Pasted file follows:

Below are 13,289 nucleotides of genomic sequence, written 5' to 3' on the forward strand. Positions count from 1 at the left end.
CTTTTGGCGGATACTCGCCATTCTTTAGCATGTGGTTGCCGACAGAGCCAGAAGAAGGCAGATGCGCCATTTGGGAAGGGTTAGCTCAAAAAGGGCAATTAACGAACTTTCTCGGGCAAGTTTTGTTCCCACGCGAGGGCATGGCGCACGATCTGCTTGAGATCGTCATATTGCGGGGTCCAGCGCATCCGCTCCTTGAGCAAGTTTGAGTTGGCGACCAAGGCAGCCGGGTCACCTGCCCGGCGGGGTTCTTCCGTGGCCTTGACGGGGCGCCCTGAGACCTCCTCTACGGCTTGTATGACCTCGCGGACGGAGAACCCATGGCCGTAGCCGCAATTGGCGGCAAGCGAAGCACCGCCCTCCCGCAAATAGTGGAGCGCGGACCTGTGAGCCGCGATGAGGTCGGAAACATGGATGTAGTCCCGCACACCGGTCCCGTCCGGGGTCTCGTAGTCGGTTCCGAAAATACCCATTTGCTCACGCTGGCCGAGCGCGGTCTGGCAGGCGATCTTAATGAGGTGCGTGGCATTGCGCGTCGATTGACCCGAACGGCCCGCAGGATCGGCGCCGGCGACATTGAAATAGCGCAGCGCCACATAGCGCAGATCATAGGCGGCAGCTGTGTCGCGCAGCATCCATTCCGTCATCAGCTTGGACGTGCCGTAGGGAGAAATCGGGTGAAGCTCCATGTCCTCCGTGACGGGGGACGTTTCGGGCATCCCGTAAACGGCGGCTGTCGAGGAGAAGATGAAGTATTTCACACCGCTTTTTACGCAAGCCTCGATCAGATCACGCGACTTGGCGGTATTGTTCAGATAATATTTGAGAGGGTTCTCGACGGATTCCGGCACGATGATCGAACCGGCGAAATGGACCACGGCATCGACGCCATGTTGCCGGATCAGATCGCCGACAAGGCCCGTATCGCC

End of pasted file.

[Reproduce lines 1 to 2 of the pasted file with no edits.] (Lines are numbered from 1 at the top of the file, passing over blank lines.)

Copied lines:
Below are 13,289 nucleotides of genomic sequence, written 5' to 3' on the forward strand. Positions count from 1 at the left end.
CTTTTGGCGGATACTCGCCATTCTTTAGCATGTGGTTGCCGACAGAGCCAGAAGAAGGCAGATGCGCCATTTGGGAAGGGTTAGCTCAAAAAGGGCAATTAACGAACTTTCTCGGGCAAGTTTTGTTCCCACGCGAGGGCATGGCGCACGATCTGCTTGAGATCGTCATATTGCGGGGTCCAGCGCATCCGCTCCTTGAGCAAGTTTGAGTTGGCGACCAAGGCAGCCGGGTCACCTGCCCGGCGGGGTTCTTCCGTGGCCTTGACGGGGCGCCCTGAGACCTCCTCTACGGCTTGTATGACCTCGCGGACGGAGAACCCATGGCCGTAGCCGCAATTGGCGGCAAGCGAAGCACCGCCCTCCCGCAAATAGTGGAGCGCGGACCTGTGAGCCGCGATGAGGTCGGAAACATGGATGTAGTCCCGCACACCGGTCCCGTCCGGGGTCTCGTAGTCGGTTCCGAAAATACCCATTTGCTCACGCTGGCCGAGCGCGGTCTGGCAGGCGATCTTAATGAGGTGCGTGGCATTGCGCGTCGATTGACCCGAACGGCCCGCAGGATCGGCGCCGGCGACATTGAAATAGCGCAGCGCCACATAGCGCAGATCATAGGCGGCAGCTGTGTCGCGCAGCATCCATTCCGTCATCAGCTTGGACGTGCCGTAGGGAGAAATCGGGTGAAGCTCCATGTCCTCCGTGACGGGGGACGTTTCGGGCATCCCGTAAACGGCGGCTGTCGAGGAGAAGATGAAGTATTTCACACCGCTTTTTACGCAAGCCTCGATCAGATCACGCGACTTGGCGGTATTGTTCAGATAATATTTGAGAGGGTTCTCGACGGATTCCGGCACGATGATCGAACCGGCGAAATGGACCACGGCATCGACGCCATGTTGCCGGATCAGATCGCCGACAAGGCCCGTATCGCC